RARELY in corporate history has a giant come and gone so quickly. Anbang was founded in 2004 as a small Chinese car-insurance company. By the start of last year it ranked among the world’s biggest insurers with some $300bn of assets, including stakes in hotels and financial firms across America, Europe and Asia. Given another ten years, boasted Wu Xiaohui, its swashbuckling founder, Anbang’s scale would “exceed your imagination”. But then, just as vertiginous as its ascent, came its fall. Alarmed at its debt-fuelled expansion, regulators started blocking its overseas deals, reined in its insurance business and detained Mr Wu. On February 23rd its disgrace became complete: the Chinese government announced that it had taken over Anbang and would prosecute Mr Wu for economic crimes.
The insurance regulator said it had intervened because illegal operations could have “seriously endangered” the company’s solvency. It did not spell out the exact nature of Anbang’s alleged offences, but it has been clear for at least a year that the two core features of its business model would no longer be tolerated. The first was its method of raising cash. Anbang sold high-yielding, short-term investment products in the guise of insurance, turning what should have been the safest corner of the financial system, the insurance sector, into one of its most dangerous.
The second was what it did with that cash. It was an aggressive, some say foolhardy, investor overseas. It paid $2bn for New York’s Waldorf Astoria hotel and $6.5bn for hotels owned by Blackstone Group, the world’s largest private-equity firm. When Xi Jinping, China’s president, last year called for a crackdown on “financial crocodiles”—companies seen to be destabilising the economy with excessive borrowing and reckless investments—Anbang’s misery deepened. Other high-flyers, notably HNA and Wanda, two of China’s biggest private conglomerates, have also faced close scrutiny and are selling off assets to repay their debts. But none has come under as much pressure as Anbang.
One reason that Anbang has been treated so harshly may be that it has fewer defenders in high places. State-owned banks are some of the main creditors to HNA and Wanda, whereas Anbang has relied more on premiums from its insurance sales. But that raises a question: why did regulators allow Anbang to get so big in the first place? For a time, Mr Wu appears to have had powerful backers. He was married to the grand-daughter of Deng Xiaoping, China’s revered former leader. He also was reputed to have a close relationship with Xiang Junbo, the top insurance regulator during Anbang’s dizzying rise. Yet nothing is permanent, not least in Chinese elite politics. In 2015 Caixin, a respected Chinese financial magazine, reported that Deng’s grand-daughter had separated from Mr Wu. And early last year Mr Xiang was detained for corruption.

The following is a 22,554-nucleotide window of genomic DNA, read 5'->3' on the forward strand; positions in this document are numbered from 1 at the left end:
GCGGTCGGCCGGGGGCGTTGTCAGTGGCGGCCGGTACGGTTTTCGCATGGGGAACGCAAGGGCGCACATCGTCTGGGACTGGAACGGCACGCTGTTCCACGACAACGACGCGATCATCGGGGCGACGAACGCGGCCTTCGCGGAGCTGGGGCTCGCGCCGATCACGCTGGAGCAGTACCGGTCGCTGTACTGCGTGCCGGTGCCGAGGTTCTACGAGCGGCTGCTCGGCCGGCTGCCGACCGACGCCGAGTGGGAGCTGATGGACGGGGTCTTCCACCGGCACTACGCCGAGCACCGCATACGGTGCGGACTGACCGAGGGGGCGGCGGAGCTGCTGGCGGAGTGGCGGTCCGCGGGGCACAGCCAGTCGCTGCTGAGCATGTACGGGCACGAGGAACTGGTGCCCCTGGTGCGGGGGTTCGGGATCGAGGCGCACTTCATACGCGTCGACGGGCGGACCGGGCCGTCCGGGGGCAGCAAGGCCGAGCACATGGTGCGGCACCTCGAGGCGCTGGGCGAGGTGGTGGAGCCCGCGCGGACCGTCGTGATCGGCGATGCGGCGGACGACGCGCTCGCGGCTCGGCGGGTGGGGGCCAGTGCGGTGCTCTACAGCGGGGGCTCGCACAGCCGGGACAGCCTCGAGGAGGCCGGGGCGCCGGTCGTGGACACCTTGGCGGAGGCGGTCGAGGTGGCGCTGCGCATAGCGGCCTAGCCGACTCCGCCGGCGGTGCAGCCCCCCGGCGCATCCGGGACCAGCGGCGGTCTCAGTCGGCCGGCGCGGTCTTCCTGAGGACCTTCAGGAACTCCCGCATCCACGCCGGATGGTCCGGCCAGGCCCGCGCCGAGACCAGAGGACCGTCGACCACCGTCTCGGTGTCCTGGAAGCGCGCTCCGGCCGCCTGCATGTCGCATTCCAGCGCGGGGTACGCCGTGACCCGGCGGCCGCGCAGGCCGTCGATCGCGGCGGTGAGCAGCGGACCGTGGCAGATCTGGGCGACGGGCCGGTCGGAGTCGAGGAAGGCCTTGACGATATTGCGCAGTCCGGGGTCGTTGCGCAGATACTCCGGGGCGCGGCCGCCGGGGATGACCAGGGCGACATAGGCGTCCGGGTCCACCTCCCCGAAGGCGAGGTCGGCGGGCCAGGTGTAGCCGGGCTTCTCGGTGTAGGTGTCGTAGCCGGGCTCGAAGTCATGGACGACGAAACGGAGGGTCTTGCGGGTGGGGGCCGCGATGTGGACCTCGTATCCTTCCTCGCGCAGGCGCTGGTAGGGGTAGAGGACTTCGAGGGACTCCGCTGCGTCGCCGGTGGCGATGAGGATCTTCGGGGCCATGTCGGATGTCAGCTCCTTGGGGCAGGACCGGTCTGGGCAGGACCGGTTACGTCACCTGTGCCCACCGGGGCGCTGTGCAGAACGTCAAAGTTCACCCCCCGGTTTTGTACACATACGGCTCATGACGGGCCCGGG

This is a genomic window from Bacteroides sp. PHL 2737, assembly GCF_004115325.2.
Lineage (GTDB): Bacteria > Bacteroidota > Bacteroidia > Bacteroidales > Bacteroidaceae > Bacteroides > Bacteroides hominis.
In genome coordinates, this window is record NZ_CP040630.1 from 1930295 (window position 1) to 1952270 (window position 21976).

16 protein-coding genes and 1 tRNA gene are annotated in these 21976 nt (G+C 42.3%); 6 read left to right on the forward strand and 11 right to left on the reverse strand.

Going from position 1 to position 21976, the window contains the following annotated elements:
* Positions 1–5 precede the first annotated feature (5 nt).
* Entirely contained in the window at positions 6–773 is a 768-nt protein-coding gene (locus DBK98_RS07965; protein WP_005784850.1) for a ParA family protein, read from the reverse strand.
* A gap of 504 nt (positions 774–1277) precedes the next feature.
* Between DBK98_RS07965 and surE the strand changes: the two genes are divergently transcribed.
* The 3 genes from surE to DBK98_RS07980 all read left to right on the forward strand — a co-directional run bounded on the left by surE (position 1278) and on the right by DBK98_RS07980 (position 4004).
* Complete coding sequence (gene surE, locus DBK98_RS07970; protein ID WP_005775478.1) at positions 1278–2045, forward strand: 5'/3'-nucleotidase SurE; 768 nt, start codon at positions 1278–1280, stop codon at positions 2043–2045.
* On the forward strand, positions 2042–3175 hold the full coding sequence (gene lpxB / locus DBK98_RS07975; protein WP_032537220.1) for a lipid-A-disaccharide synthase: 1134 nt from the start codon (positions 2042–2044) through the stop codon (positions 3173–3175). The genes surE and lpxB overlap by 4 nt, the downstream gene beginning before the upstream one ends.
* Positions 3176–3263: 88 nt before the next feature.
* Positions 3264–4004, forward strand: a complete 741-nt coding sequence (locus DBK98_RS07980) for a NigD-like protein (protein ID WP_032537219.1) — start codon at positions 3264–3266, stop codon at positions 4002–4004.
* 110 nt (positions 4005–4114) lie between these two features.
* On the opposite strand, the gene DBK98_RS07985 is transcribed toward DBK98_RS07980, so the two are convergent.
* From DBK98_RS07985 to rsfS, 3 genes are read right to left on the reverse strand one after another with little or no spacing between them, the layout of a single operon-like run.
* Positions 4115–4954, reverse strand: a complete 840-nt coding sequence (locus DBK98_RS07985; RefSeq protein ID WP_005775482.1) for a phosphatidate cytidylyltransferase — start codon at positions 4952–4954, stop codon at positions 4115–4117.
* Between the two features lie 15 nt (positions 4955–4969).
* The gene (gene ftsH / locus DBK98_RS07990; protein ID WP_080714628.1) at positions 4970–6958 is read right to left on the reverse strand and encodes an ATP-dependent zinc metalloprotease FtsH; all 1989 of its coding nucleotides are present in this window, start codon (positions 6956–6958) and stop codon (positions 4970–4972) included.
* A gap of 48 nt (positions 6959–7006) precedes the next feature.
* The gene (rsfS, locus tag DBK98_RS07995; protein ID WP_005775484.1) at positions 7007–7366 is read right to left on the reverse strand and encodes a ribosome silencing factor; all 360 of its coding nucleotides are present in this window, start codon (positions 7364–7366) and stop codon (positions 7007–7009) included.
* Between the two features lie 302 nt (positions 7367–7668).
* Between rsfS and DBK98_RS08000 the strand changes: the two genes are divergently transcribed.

When Anbang’s reputation in Beijing started to fray, it looked to cultivate connections in another capital: Washington, DC. It entered talks with a company owned by the family of Jared Kushner, Donald Trump’s son-in-law, to invest $400m in a New York skyscraper. It looked as though Mr Wu was trying to prove his worth to Chinese officials by having a direct line, or just about, to Mr Trump. But this last bid at saving his career, if that is what it was, came up short. A flurry of media reports examining the deal and the potential conflict of interest led the two sides to break off talks.
Mr Wu was once lionised in Chinese media as a master of the “Warren Buffett model”, drawing income from insurance premiums to assemble a strong, diversified investment portfolio. This was always far-fetched, with Mr Wu far more reliant on debt and far less disciplined in his deal-making. But one crucial question in the months to come will be whether, despite all the evidence of rashness, he actually managed to spend some of Anbang’s cash shrewdly. This will help determine how successful the Chinese government is in unwinding its excesses without causing widespread collateral damage.
The regulators’ stated goal is to manage Anbang for one year, stabilising its operations and attracting new investors in order to return it to private hands. The real goal, according to two executives with other insurers, is to pay off policy-holders and honour its debts by finding buyers for its assets. Although it might have overpaid on many of its international forays, it bought into domestic banks and property developers when they were priced more cheaply. Its stakes in Minsheng Bank and Merchants Bank, two of the country’s top commercial lenders, will be sought after by other insurers. Regulators could sweeten the deal further by letting them issue special bonds to finance these acquisitions.